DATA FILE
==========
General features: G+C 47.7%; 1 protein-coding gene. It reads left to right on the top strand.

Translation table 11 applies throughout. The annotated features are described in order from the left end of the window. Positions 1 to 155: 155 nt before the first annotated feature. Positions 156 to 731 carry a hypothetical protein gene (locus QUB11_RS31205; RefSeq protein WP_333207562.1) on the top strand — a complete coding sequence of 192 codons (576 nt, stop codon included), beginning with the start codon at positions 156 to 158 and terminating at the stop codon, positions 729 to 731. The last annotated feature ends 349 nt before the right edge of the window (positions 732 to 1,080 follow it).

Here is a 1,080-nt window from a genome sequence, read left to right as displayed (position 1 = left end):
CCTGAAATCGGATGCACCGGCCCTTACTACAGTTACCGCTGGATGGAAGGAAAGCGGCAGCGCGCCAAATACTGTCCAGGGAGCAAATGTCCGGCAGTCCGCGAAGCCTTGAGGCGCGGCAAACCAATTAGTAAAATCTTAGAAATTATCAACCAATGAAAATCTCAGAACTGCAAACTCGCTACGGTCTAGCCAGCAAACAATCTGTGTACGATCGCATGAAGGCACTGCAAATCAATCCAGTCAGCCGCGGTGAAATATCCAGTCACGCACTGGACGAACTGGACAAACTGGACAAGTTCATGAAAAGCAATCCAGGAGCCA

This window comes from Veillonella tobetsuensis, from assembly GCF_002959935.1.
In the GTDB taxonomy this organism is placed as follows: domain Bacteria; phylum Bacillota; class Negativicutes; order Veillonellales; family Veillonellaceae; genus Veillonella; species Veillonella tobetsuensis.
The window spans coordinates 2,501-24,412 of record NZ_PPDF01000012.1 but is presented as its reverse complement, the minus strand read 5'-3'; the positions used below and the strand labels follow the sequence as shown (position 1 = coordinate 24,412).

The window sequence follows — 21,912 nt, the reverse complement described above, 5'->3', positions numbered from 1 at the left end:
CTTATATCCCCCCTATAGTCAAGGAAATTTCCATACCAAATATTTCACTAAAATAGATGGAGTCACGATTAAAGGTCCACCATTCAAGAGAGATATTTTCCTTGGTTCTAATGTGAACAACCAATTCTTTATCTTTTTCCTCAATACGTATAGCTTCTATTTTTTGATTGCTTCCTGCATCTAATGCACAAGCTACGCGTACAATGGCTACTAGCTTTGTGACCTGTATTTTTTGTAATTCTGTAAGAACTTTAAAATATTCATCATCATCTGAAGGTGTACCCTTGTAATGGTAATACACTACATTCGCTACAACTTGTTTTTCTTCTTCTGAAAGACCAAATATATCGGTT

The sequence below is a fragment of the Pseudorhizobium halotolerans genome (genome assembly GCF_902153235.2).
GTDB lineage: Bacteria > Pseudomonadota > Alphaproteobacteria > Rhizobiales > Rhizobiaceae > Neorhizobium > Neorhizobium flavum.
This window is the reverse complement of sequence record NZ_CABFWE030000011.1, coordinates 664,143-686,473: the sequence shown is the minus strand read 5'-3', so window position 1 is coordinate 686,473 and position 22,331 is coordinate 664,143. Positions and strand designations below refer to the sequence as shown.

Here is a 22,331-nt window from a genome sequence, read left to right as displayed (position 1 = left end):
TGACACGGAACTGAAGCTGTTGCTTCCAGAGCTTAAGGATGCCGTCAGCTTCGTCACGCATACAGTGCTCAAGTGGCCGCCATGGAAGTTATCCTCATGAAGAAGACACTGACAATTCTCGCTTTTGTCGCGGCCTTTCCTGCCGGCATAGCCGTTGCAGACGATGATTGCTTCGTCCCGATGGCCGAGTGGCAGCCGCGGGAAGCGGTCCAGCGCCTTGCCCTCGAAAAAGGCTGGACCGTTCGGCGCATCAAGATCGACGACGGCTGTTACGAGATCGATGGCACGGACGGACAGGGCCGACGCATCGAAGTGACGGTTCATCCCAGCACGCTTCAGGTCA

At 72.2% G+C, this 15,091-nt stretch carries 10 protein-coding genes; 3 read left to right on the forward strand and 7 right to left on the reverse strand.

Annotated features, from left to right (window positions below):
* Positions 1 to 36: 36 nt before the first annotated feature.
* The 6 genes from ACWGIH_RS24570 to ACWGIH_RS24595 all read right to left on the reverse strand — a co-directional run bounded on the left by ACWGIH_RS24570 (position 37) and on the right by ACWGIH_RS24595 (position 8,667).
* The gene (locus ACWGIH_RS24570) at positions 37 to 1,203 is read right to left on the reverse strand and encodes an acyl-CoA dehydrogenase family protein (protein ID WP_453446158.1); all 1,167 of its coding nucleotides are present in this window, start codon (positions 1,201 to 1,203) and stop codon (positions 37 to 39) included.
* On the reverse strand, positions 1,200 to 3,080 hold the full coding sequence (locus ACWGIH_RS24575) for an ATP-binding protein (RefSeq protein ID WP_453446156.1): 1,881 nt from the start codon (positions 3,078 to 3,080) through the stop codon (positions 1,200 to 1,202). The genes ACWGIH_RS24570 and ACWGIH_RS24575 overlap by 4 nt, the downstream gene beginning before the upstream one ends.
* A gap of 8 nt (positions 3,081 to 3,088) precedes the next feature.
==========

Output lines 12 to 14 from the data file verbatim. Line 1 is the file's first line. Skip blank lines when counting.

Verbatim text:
This window is the reverse complement of sequence record NZ_CABFWE030000011.1, coordinates 664,143-686,473: the sequence shown is the minus strand read 5'-3', so window position 1 is coordinate 686,473 and position 22,331 is coordinate 664,143. Positions and strand designations below refer to the sequence as shown.

Here is a 22,331-nt window from a genome sequence, read left to right as displayed (position 1 = left end):
TGACACGGAACTGAAGCTGTTGCTTCCAGAGCTTAAGGATGCCGTCAGCTTCGTCACGCATACAGTGCTCAAGTGGCCGCCATGGAAGTTATCCTCATGAAGAAGACACTGACAATTCTCGCTTTTGTCGCGGCCTTTCCTGCCGGCATAGCCGTTGCAGACGATGATTGCTTCGTCCCGATGGCCGAGTGGCAGCCGCGGGAAGCGGTCCAGCGCCTTGCCCTCGAAAAAGGCTGGACCGTTCGGCGCATCAAGATCGACGACGGCTGTTACGAGATCGATGGCACGGACGGACAGGGCCGACGCATCGAAGTGACGGTTCATCCCAGCACGCTTCAGGTCA